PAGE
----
What causes eye twitching?

A woman drinking a cup of coffee looking at the camera.

Eye twitching, which is also known as eyelid twitching, is a common condition that affects millions of people around the world. It is caused by involuntary spasms or contractions of the eyelid muscles, which can be quite annoying and even interfere with daily activities. In this blog, we will discuss the various causes of eye twitching.

One of the most common causes of eye twitching is stress and anxiety. When we are stressed or anxious, our body releases adrenaline, which can cause muscle contractions and spasms, including those in the eyelids, this means that there is a lot of tension and pressure built up. It is best to try and relax as lack of sleep and fatigue can also contribute to eye twitching. When we don't get enough rest, our muscles become tired and more prone to twitching.

Another common cause of eye twitching is eye strain. When we spend too much time staring at screens or reading, our eyes can become fatigued and strained, which can lead to eye twitching. Our VitEYES Digital Blue products are perfect for those who use screens daily, and we even have gummy versions that are suitable for children.  In some cases, eye twitching may be a sign of an underlying eye problem, such as dry eye syndrome or eye allergies. These conditions can cause irritation and inflammation in the eyes, which can trigger muscle spasms and twitching.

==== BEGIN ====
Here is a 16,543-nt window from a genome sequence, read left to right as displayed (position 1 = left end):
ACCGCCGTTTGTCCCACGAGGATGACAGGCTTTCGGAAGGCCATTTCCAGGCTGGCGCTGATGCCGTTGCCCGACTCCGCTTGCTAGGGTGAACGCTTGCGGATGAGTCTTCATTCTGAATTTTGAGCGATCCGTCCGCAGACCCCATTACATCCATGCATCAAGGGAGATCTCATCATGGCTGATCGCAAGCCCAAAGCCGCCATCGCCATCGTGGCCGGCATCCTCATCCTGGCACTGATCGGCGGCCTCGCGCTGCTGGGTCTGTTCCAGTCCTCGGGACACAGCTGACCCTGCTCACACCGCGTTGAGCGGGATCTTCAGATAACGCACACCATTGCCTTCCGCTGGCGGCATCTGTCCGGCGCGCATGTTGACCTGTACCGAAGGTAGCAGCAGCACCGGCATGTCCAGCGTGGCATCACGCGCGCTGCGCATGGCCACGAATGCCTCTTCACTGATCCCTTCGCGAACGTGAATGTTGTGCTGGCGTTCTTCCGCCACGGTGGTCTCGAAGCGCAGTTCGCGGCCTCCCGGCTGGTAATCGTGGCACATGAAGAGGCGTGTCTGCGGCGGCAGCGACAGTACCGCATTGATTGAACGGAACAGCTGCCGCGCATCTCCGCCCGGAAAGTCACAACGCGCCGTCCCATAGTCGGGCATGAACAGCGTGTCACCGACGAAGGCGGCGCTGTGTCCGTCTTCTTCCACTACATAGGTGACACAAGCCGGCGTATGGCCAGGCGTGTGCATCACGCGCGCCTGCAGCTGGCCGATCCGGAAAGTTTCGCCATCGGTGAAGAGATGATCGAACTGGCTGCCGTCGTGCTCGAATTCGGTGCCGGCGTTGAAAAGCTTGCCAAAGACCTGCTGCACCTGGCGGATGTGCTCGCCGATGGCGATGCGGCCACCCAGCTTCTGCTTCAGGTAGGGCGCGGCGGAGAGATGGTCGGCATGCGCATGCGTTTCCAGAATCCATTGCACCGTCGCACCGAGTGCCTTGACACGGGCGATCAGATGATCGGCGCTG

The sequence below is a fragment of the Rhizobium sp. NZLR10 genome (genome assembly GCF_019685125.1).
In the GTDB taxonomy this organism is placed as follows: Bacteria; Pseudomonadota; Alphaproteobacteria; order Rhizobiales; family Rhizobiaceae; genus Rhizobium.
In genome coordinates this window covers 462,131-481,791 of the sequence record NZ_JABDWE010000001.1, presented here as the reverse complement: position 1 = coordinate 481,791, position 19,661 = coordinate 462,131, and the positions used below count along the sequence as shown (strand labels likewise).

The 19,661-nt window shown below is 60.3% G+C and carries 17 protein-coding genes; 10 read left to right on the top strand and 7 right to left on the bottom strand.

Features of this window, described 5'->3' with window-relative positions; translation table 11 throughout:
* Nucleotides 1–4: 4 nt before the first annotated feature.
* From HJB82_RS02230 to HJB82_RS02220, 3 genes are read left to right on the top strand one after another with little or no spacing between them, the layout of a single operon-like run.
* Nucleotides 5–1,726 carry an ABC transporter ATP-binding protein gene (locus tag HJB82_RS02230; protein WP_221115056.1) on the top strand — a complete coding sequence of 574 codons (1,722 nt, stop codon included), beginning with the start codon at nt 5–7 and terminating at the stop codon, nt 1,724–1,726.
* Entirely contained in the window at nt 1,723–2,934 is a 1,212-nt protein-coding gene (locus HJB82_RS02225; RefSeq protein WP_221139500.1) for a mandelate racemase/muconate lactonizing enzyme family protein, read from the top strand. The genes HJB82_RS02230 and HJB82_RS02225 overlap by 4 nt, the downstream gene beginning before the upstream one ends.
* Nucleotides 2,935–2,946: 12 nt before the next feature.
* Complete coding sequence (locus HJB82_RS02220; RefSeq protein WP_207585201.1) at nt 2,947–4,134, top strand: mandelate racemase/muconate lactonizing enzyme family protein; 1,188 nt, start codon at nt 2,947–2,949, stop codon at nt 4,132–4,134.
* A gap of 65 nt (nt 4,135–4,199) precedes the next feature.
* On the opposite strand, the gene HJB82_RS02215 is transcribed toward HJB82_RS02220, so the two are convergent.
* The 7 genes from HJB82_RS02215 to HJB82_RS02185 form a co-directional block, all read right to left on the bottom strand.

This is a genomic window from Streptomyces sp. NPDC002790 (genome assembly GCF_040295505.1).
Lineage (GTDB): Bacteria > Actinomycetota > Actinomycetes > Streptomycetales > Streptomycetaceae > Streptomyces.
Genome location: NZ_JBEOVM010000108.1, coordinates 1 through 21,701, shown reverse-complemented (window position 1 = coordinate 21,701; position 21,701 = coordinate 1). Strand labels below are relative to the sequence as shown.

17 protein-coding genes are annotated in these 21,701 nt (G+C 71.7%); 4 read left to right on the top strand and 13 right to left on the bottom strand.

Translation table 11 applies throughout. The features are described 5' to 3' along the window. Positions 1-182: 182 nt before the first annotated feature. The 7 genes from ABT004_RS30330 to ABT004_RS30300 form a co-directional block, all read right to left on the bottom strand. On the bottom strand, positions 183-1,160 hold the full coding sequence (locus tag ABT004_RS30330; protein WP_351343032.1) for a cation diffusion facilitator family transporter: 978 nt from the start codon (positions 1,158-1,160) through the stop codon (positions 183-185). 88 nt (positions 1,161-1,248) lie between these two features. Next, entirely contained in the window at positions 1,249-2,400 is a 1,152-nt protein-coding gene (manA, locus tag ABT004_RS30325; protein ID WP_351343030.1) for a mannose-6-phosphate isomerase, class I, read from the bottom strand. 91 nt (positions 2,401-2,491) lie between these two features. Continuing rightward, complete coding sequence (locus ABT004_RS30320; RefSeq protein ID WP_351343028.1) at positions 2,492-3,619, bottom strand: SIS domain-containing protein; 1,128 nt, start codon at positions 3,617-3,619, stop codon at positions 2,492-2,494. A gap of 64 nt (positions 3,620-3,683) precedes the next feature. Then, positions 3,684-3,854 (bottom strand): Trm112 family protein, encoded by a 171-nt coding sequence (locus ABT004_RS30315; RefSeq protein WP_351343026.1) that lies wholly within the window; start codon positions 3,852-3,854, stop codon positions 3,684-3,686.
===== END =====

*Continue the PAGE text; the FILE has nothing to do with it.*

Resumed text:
Eye twitching may also be a side effect of certain medications, including antihistamines, decongestants, and surprisingly, even some antidepressants. These drugs can affect the levels of neurotransmitters in the brain, which can cause muscle contractions and spasms. If you suspect that your eye twitching may be related to a medication you are taking, speak with your healthcare provider.

Eye twitching may be a symptom of a more serious underlying condition, such as blepharospasm or hemifacial spasm. Blepharospasm is a neurological disorder that can cause involuntary spasms of the eyelid muscles, which can be quite severe and even cause temporary blindness. Hemifacial spasm is a condition that causes involuntary spasms of the muscles on one side of the face, including those in the eyelid.

If you are experiencing persistent or severe eye twitching, it is important to speak with your GP or optometrist, to rule out any underlying medical conditions. Your healthcare provider may recommend various treatments depending on the cause and severity of your eye twitching.

In most cases, eye twitching is most likely not a serious problem and will resolve on its own over time. However, there are a few things you can do to help reduce the frequency and intensity of your eye twitching. Reduce any sources of stress or anxiety in your life, practice relaxation techniques such as meditation, deep breathing, or yoga and make sure you are getting enough sleep each night, and take breaks when reading or using screens to prevent eye strain.

If you have any questions regarding our products which have been added to this blog, don’t hesitate to get in touch with our friendly team. If you’d like to read more blogs on eye-related topics, click here for more information.